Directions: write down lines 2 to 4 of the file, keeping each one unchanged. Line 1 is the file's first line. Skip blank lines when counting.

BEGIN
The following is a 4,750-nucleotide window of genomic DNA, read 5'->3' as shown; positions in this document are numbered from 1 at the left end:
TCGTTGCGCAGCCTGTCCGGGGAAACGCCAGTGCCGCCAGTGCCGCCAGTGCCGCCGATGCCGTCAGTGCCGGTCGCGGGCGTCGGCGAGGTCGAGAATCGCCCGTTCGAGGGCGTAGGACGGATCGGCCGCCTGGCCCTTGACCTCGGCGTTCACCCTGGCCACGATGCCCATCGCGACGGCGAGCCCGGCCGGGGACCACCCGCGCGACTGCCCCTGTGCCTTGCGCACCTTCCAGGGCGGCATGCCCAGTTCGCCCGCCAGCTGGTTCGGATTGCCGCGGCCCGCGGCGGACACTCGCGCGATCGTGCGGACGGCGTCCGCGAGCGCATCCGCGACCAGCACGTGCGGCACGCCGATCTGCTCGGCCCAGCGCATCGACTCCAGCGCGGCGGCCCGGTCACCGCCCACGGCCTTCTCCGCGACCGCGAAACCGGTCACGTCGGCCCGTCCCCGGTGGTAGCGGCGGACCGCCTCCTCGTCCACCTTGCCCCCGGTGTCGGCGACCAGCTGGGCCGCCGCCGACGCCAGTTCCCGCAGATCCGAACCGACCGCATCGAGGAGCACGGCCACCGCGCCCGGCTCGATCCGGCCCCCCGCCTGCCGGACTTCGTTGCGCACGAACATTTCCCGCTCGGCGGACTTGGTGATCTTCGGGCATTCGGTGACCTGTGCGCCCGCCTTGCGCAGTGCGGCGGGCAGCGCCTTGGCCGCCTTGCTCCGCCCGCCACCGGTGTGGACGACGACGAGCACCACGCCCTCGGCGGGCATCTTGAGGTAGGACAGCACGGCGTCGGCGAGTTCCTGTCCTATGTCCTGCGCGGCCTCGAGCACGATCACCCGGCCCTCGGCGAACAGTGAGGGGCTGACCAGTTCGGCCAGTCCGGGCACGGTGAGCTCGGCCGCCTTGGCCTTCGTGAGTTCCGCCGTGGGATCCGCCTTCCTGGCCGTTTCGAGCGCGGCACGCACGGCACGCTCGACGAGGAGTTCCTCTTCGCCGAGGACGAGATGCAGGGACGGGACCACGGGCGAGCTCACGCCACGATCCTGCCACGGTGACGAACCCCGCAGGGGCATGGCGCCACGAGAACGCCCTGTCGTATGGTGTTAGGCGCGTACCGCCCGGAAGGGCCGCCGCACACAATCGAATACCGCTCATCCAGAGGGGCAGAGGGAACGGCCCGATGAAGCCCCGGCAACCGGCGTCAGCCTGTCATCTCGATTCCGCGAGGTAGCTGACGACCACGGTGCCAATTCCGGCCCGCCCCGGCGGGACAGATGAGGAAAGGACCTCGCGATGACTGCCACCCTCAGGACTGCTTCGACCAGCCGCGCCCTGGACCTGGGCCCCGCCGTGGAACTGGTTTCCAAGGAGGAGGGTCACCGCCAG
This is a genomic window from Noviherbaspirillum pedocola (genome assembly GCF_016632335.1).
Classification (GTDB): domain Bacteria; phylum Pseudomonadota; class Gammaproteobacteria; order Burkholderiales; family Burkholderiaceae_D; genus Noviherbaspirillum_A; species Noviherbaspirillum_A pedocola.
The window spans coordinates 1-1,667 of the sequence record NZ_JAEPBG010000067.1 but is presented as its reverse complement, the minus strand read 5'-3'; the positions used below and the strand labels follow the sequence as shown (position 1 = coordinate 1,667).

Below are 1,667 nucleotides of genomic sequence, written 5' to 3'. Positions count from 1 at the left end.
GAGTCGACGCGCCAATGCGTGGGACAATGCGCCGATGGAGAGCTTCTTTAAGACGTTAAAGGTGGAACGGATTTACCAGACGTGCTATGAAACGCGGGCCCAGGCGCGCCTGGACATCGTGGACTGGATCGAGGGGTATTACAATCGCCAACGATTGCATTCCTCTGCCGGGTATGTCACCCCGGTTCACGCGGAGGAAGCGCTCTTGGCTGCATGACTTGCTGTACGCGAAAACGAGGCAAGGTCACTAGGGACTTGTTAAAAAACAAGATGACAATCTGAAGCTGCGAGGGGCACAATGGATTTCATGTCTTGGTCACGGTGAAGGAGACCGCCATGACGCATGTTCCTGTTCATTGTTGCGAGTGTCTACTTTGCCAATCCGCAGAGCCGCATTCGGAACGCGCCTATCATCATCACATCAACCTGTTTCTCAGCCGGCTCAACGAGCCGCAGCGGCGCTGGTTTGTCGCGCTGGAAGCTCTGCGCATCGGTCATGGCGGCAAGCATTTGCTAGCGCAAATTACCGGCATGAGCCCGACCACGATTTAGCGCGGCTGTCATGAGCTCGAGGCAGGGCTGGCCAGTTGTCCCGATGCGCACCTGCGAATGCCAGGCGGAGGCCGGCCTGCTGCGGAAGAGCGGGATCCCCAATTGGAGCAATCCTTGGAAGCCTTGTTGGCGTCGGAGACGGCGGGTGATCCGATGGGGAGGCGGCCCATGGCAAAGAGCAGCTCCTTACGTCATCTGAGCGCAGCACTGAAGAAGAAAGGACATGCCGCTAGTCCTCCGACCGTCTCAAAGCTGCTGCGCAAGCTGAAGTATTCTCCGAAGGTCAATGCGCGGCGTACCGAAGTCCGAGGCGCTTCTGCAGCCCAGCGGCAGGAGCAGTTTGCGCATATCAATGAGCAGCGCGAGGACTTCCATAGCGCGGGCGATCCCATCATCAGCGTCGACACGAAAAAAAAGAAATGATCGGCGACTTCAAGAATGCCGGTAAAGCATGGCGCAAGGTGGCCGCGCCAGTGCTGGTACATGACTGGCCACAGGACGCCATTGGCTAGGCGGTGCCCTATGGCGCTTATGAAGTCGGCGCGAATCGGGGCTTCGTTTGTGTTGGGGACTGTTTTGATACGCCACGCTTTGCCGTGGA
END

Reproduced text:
TCGTTGCGCAGCCTGTCCGGGGAAACGCCAGTGCCGCCAGTGCCGCCAGTGCCGCCGATGCCGTCAGTGCCGGTCGCGGGCGTCGGCGAGGTCGAGAATCGCCCGTTCGAGGGCGTAGGACGGATCGGCCGCCTGGCCCTTGACCTCGGCGTTCACCCTGGCCACGATGCCCATCGCGACGGCGAGCCCGGCCGGGGACCACCCGCGCGACTGCCCCTGTGCCTTGCGCACCTTCCAGGGCGGCATGCCCAGTTCGCCCGCCAGCTGGTTCGGATTGCCGCGGCCCGCGGCGGACACTCGCGCGATCGTGCGGACGGCGTCCGCGAGCGCATCCGCGACCAGCACGTGCGGCACGCCGATCTGCTCGGCCCAGCGCATCGACTCCAGCGCGGCGGCCCGGTCACCGCCCACGGCCTTCTCCGCGACCGCGAAACCGGTCACGTCGGCCCGTCCCCGGTGGTAGCGGCGGACCGCCTCCTCGTCCACCTTGCCCCCGGTGTCGGCGACCAGCTGGGCCGCCGCCGACGCCAGTTCCCGCAGATCCGAACCGACCGCATCGAGGAGCACGGCCACCGCGCCCGGCTCGATCCGGCCCCCCGCCTGCCGGACTTCGTTGCGCACGAACATTTCCCGCTCGGCGGACTTGGTGATCTTCGGGCATTCGGTGACCTGTGCGCCCGCCTTGCGCAGTGCGGCGGGCAGCGCCTTGGCCGCCTTGCTCCGCCCGCCACCGGTGTGGACGACGACGAGCACCACGCCCTCGGCGGGCATCTTGAGGTAGGACAGCACGGCGTCGGCGAGTTCCTGTCCTATGTCCTGCGCGGCCTCGAGCACGATCACCCGGCCCTCGGCGAACAGTGAGGGGCTGACCAGTTCGGCCAGTCCGGGCACGGTGAGCTCGGCCGCCTTGGCCTTCGTGAGTTCCGCCGTGGGATCCGCCTTCCTGGCCGTTTCGAGCGCGGCACGCACGGCACGCTCGACGAGGAGTTCCTCTTCGCCGAGGACGAGATGCAGGGACGGGACCACGGGCGAGCTCACGCCACGATCCTGCCACGGTGACGAACCCCGCAGGGGCATGGCGCCACGAGAACGCCCTGTCGTATGGTGTTAGGCGCGTACCGCCCGGAAGGGCCGCCGCACACAATCGAATACCGCTCATCCAGAGGGGCAGAGGGAACGGCCCGATGAAGCCCCGGCAACCGGCGTCAGCCTGTCATCTCGATTCCGCGAGGTAGCTGACGACCACGGTGCCAATTCCGGCCCGCCCCGGCGGGACAGATGAGGAAAGGACCTCGCGATGACTGCCACCCTCAGGACTGCTTCGACCAGCCGCGCCCTGGACCTGGGCCCCGCCGTGGAACTGGTTTCCAAGGAGGAGGGTCACCGCCAG
This is a genomic window from Noviherbaspirillum pedocola (genome assembly GCF_016632335.1).
Classification (GTDB): domain Bacteria; phylum Pseudomonadota; class Gammaproteobacteria; order Burkholderiales; family Burkholderiaceae_D; genus Noviherbaspirillum_A; species Noviherbaspirillum_A pedocola.